Hot-Dip Galvanized vs. Aluminum
One of the most important choices when designing a cable tray system for corrosive or outdoor environments is the material. Steel cable tray with a Hot-Dip Galvanized after Fabrication (ASTM A123) finish has been used successfully for many years. Increasingly, however, aluminum is becoming the material of choice for cable tray systems. In these days of shrinking construction budgets, why would engineers, contractors, and end users choose aluminum cable tray, which typically has a slightly higher initial cost, over Hot-Dip galvanized steel cable tray? The answer lies in aluminum’s many advantages in design, installation, delivery, performance and total cost over the lifetime of the installation.
Design and Installation
Most people know of aluminum’s superior strength-to-weight ratio. For example, a 36″ wide, 24-foot section of ladder cable tray with a 6″ side rail, NEMA 20C hot-dip galvanized steel cable tray weighs about 200 lbs, whereas the same cable tray in aluminum weighs only about 100 lbs. When installers must carry and put cable tray sections into place, which may be 30′ or more above ground, aluminum’s lighter weight can mean the difference between needing just two installers instead of four.
Field cuts are also much easier with aluminum cable trays, not only because aluminum is easier to cut, punch, and drill, but there is no need to apply a protective coating to the exposed edges. The hot-dip galvanized coating on steel must be repaired with a zinc rich paint (also called cold galvanizing) which is inferior to the original galvanizing, leaving a chink in the steel’s armor against corrosion. Of course, there is always the chance that some contractors may not repair the cuts at all, further impairing the cable tray’s corrosion resistance.
Because aluminum cable tray components are extruded, material can be used more efficiently and tolerances remain tighter. Some manufacturers have used this to the contractor’s advantage by creating splice joints and other features which offer better performance and require less labor to install. And when using cable tray as an equipment grounding conductor (EGC), aluminum’s superior current carrying capacity reduces the need to purchase and install a separate EGC (in qualifying industrial installations) and also increases the safety of the installation by providing a better fault current path.
Delivery and Availability
Aluminum cable tray systems can normally be shipped from the factory in a short period of time. Small orders can ship in just a few days, depending on the manufacturer’s work-load. Hot-dip galvanized cable tray systems typically take several days to fabricate, hot-dip galvanize, and prepare for final shipment.
All cable tray manufacturers must ship their cable trays to a third party to have them galvanized. This requires that the cable tray be manufactured, packed and shipped to the galvanizer. Some manufacturers return the material to their plants after galvanizing to inspect and deburr the product prior to packing and final shipment. Other manufacturers rely on the hot-dip galvanizer to inspect, deburr, and pack the material for shipment. The cost of a delay in getting material to the jobsite is many times the cost of the material itself and using aluminum cable tray helps to minimize the chance of delays.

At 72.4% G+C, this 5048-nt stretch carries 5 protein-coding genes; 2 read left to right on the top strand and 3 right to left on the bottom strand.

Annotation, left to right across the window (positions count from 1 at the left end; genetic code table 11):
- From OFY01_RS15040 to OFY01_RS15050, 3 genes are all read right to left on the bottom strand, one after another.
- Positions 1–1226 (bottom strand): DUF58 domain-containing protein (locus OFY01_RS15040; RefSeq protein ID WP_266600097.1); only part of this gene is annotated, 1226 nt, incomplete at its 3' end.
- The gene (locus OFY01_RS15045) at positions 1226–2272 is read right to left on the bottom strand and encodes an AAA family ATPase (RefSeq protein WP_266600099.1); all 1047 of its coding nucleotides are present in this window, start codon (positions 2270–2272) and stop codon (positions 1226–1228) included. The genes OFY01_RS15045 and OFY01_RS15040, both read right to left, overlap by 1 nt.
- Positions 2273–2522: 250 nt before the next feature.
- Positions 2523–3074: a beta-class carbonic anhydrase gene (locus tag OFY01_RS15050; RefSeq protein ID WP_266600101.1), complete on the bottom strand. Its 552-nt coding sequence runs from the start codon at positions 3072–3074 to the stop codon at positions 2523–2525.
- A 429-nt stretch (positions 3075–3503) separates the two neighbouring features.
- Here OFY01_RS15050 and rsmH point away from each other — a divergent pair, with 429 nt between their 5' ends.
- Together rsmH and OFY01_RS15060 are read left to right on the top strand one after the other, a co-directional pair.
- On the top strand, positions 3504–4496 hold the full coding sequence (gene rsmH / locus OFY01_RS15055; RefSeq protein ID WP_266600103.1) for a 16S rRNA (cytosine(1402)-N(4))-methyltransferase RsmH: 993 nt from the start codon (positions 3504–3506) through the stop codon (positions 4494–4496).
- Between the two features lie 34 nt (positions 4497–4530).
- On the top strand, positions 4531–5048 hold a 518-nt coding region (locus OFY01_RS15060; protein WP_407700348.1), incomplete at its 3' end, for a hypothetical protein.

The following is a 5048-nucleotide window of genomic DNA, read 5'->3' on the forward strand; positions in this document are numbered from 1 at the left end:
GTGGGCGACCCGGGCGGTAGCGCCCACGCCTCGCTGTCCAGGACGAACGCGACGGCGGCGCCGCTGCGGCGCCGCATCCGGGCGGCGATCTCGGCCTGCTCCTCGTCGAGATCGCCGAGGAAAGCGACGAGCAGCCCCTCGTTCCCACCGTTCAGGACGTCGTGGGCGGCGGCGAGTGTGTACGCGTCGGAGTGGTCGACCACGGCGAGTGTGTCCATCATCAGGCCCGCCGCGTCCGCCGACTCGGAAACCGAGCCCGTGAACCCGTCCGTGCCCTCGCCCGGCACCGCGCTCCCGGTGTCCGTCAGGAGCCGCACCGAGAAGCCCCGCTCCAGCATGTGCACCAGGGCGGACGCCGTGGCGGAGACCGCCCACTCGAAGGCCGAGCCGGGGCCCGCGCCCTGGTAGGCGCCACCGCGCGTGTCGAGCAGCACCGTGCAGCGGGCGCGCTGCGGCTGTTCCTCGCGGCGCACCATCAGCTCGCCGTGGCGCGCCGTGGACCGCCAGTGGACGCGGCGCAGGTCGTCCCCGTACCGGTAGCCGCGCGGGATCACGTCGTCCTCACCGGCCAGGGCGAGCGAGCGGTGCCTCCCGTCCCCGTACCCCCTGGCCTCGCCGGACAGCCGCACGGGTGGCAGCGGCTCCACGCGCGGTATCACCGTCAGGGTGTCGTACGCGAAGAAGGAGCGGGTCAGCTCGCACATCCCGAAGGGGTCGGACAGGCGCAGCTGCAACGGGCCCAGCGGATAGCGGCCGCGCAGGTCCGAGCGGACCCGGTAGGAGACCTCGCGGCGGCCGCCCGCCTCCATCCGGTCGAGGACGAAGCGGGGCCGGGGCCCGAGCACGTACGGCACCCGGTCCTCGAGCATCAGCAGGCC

Hot-dip galvanized steel cable tray covers pose another problem. Placing thin gauge steel covers in a hot zinc bath will often cause the covers to warp. To avoid this problem, thicker material is used and the covers are limited to six feet long. The extra material and the extra labor required to install shorter covers has a significant impact on the cost of the entire cable tray system.
Aluminum cable tray has excellent corrosion resistance in many chemical environments and has been used for over thirty years in petro-chemical plants and paper mills along the gulf coast from Texas to Florida. The aluminum alloy used by American cable tray manufacturers is 6063-T6, which is considered copper-free and sometimes referred to as marine grade aluminum. Although copper-free aluminum may experience some chloride pitting in a marine environment, this corrosion is limited and does not affect the structural integrity of the system.
Galvanizing on steel cable trays is designed to slowly wear away as it protects the steel; any place where the coating is thin or has been removed can prematurely limit the product’s service life. Since aluminum cable trays are homogenous material throughout, their service life is unaffected by scratches and field modifications. When aluminum cable trays are used with stainless steel hardware, the system can perform indefinitely, with little or no degradation over time, making it ideal for many chemical and marine environments.
Aluminum’s many advantageous features like its corrosion resistance, superior strengthto-weight ratio, ease of field modification, fast delivery and availability, and labor saving installation all add up to a system well worth the extra 10% to 15% in initial price. Recently, the relative cost of aluminum to steel has been decreasing, making the choice between aluminum and steel no contest.